Parts by weight Basic lead carbonate 288 Zinc oxide 232 Titanium dioxide (rutile) 149 Talc 260 Linseed oil 242 Bodied linseed oil 114 Mineral spirits 114 Antiskinning agent (Exkin 2) 2 Manganese naphthenate (6% Mn) 2.27 Lead naphthenate (24% Pb) 11.3

(D) To samples of these paints was added either 2 percent by weight of one of the compounds of this invention or 2 percent by weight of a comparative biocide.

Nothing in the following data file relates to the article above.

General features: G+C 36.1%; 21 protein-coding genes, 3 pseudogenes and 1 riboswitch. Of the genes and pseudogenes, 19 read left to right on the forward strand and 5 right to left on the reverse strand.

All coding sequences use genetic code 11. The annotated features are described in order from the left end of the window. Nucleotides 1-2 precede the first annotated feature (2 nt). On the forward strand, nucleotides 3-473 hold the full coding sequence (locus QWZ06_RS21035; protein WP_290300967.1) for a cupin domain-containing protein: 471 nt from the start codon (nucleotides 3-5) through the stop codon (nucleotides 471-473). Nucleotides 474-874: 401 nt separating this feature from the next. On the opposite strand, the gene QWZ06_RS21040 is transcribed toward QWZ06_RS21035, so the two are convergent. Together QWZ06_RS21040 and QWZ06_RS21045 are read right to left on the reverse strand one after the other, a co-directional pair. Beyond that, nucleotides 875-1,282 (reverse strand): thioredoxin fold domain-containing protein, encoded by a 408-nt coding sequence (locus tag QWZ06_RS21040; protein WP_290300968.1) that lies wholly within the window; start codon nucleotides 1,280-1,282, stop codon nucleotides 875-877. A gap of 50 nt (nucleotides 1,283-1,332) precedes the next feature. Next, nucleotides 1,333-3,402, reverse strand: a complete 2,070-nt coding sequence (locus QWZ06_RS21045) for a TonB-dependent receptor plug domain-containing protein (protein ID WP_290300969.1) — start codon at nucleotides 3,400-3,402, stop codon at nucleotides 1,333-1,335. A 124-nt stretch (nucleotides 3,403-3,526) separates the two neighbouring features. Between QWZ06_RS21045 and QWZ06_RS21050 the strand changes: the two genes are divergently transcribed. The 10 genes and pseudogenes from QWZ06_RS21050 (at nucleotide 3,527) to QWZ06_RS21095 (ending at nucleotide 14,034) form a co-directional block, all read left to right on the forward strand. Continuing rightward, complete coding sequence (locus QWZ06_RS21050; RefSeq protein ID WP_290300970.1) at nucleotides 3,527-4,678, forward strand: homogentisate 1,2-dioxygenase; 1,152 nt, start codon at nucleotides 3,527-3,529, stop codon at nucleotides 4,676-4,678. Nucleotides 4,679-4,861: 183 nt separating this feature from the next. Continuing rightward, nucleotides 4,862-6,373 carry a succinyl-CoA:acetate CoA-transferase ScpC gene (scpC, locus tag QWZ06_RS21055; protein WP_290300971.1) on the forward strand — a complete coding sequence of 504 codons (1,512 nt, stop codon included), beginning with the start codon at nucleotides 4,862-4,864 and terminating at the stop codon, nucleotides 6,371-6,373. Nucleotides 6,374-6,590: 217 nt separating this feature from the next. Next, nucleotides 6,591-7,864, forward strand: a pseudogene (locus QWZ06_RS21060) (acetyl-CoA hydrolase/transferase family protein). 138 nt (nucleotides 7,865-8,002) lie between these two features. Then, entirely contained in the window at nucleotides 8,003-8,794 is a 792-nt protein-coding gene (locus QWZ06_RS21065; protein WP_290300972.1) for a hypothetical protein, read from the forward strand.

EXAMPLE 5 Samples of the acrylic paint, the polyvinyl acetate paint, and the oil-based paint whose preparation was described in Example 4 were evaluated by the following porcedure: Pieces of drawdown paper were dipped into the paint, dried for 24 hours, and again dipped into the paint. After a 24-hour drying period, the coated paper samples were cut into 1%, inch squares. Each of the coated paper squares was placed on a plate of malt and mycophil agar, which had been inoculated with 1 ml. of a suspension of the test organism. The plates, prepared in triplicate, were incubated at 28 C. and observed weekly. The results of the triplicate plates were average. In the table that follows ZO: Zone of inhibition in mm. 0: No growth; no zone of inhibition Tr: Trace of zone of inhibition tained 22.3% C1 (calculated 24.6% C1). N tested EXAMPLE 4 Bacteria: (A) A polyvinyl acetate emulsion paint was prepared ABacillus subtili-Y by mixing together the following materials: BAelosacter aerogenes 0 o 0 Parts y Weight C Pseu m nas aerugm sa Water 280 Fungi: Pom-55mm PyrQRhosPhate 3 D--Pullularia pullulans f metasflhcate 135 E-Penicillium crustosum Tltanium dioxlde (rutile) 220 F Aspergills 2% aqueous solution of methylcellulose 200 Diethyl ether of diethylene glycol 37 The biocidal compounds tested and the results ob- 55% aqueous dispersion of poly-vinyl acetate 350 tained are set forth in the table that follows.